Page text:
Researchers struggle to understand potential tie between COVID-19 vaccines, menstrual changes: 6 things to know

Thousands of Americans have reported unexpected menstrual cycle changes around the time they received a COVID-19 vaccine, though a causal link hasn't been scientifically established between the shot and the reported changes, according to NPR

Kate Clancy, PhD, human reproductive ecologist and associate professor of anthropology at the University of Illinois Urbana-Champaign, and Katharine Lee, PhD, biological anthropologist at Washington University School of Medicine in St. Louis, have collected responses from more than 140,000 people reporting a change in their periods after vaccination.  

Six things to know:

1. "We started hearing a lot about breakthrough bleeding, from people on long-acting reversible contraception, people on gender-affirming hormones, and postmenopausal people who were years and years out from their last period, sometimes decades out," Dr. Lee told NPR, noting that individuals typically describe only brief disruptions to menstruation.  

2. Even in large numbers, the individual stories don't prove that COVID-19 vaccines are causing menstruation changes. The stories represent just a small portion of the millions vaccinated, and menstrual cycles vary widely and are affected by many factors. Most women — including those in the clinical trials — haven't experienced changes to menstruation, according to statements from Pfizer, Moderna and Johnson & Johnson, as cited by NPR.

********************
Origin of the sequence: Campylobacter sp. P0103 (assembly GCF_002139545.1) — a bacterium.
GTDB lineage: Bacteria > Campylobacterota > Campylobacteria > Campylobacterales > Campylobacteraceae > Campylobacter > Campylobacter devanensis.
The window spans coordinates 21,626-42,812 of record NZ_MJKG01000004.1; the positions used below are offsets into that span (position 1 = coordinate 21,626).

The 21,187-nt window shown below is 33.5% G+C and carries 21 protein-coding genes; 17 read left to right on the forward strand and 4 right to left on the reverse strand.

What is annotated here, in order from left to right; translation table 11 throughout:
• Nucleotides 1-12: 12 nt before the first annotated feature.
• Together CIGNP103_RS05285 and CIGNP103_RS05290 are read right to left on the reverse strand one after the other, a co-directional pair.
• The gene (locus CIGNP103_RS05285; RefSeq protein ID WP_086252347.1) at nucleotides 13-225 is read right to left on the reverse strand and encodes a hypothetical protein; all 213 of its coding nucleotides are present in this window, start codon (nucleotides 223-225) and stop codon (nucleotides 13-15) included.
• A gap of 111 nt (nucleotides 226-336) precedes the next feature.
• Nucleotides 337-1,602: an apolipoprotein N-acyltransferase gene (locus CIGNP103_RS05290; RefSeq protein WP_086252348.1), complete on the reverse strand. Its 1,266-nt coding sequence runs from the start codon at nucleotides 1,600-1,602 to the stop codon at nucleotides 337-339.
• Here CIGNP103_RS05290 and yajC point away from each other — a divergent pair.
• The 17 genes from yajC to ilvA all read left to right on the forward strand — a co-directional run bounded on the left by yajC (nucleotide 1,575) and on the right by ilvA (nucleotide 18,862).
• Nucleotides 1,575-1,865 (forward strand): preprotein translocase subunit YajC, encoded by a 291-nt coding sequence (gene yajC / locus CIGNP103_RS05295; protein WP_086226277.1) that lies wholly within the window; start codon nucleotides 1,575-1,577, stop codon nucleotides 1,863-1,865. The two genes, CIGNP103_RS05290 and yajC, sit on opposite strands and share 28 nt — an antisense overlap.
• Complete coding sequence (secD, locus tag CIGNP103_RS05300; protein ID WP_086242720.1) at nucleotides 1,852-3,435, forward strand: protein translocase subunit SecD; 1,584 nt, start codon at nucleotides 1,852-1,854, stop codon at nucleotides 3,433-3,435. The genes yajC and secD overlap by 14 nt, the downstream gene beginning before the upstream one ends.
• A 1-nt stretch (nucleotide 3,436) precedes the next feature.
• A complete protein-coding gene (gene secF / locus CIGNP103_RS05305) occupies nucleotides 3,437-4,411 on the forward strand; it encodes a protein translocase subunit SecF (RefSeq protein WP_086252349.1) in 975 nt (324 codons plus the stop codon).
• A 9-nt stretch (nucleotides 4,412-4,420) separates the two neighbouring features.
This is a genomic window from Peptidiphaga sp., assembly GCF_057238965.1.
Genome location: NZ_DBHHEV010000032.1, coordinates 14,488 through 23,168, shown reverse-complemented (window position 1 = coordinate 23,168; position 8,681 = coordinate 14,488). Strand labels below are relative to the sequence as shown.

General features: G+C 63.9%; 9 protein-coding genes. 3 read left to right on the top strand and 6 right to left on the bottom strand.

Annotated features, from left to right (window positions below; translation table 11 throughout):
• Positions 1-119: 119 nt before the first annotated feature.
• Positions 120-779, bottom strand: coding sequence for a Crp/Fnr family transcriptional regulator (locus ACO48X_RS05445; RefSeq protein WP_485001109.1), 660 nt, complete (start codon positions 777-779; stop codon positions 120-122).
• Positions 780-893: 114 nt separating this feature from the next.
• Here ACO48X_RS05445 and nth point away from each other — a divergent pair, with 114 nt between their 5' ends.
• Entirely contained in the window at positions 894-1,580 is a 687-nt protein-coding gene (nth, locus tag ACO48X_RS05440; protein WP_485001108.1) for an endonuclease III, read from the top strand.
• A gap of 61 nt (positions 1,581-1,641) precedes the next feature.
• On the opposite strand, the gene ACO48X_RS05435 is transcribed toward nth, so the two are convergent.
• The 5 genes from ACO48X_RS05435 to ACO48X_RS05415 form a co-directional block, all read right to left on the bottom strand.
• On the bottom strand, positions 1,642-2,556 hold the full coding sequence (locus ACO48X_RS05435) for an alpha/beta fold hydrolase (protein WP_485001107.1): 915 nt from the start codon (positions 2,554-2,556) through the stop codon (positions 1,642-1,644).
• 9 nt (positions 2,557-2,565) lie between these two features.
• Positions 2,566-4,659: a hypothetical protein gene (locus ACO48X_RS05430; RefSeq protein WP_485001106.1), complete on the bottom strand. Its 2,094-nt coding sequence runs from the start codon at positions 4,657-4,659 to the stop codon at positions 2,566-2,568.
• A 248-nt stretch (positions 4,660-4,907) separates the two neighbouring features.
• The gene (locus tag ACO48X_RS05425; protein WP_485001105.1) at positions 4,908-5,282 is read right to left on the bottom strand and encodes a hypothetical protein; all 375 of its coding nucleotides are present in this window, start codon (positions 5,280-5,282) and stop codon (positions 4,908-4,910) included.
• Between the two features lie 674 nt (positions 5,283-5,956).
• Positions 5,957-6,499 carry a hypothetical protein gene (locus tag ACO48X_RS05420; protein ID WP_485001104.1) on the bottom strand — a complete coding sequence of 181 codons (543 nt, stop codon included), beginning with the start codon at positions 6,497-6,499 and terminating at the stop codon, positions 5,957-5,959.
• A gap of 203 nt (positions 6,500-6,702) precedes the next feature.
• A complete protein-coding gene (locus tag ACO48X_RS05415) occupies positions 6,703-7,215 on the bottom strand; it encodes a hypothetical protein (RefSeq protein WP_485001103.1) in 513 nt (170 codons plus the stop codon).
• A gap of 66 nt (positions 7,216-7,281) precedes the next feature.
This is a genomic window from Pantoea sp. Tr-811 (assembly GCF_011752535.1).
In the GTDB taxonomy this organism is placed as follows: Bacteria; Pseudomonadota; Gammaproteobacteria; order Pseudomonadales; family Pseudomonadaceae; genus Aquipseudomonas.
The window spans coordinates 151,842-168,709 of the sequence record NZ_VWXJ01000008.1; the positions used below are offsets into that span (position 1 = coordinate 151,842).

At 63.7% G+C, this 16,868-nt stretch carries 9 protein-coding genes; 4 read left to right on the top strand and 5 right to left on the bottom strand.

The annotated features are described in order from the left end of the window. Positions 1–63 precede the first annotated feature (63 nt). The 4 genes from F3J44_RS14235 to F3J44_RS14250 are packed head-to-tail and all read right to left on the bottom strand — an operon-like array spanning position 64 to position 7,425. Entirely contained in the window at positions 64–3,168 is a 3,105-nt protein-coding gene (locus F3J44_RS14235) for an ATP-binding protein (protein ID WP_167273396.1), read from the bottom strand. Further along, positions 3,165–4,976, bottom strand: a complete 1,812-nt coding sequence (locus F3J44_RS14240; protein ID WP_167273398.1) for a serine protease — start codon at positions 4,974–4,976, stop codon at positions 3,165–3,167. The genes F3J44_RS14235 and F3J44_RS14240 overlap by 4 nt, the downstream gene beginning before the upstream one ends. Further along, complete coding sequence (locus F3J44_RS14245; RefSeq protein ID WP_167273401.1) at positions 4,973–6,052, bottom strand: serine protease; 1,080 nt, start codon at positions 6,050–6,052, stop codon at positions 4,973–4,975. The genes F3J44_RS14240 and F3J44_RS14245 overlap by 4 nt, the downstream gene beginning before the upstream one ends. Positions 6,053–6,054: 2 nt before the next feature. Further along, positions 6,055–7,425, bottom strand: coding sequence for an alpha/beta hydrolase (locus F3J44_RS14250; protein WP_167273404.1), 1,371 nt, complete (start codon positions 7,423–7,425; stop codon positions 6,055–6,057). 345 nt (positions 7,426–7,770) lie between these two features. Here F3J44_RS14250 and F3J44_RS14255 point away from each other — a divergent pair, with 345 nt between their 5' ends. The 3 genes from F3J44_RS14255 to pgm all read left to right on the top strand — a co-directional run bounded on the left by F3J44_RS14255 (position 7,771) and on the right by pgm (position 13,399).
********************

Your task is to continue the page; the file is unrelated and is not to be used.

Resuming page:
3. The FDA and all three vaccine manufacturers said they haven't recorded any evidence that the vaccine causes menstrual irregularities or any related health problems. The American College of Obstetricians and Gynecologists still highly recommends the COVID-19 vaccine and said there's no reason to schedule vaccination around menstrual events.

4. The early studies didn't ask much about reproductive health, aside from questions around pregnancy, underscoring a blind spot in how clinical research was conducted. "It seeds doubt," said Dr. Lee. "It makes people feel like their bodies were not considered in part of the trial."

5. Both researchers said they are "pro-vaccine," but are troubled by some people reporting that their concerns were dismissed by physicians, which may be happening in part because menstruation changes aren't officially listed as a possible side effect.

6. The CDC is reviewing reports from its database to see if it's possible to detect how the vaccine may affect menstruation, an agency spokesperson told NPR.

 

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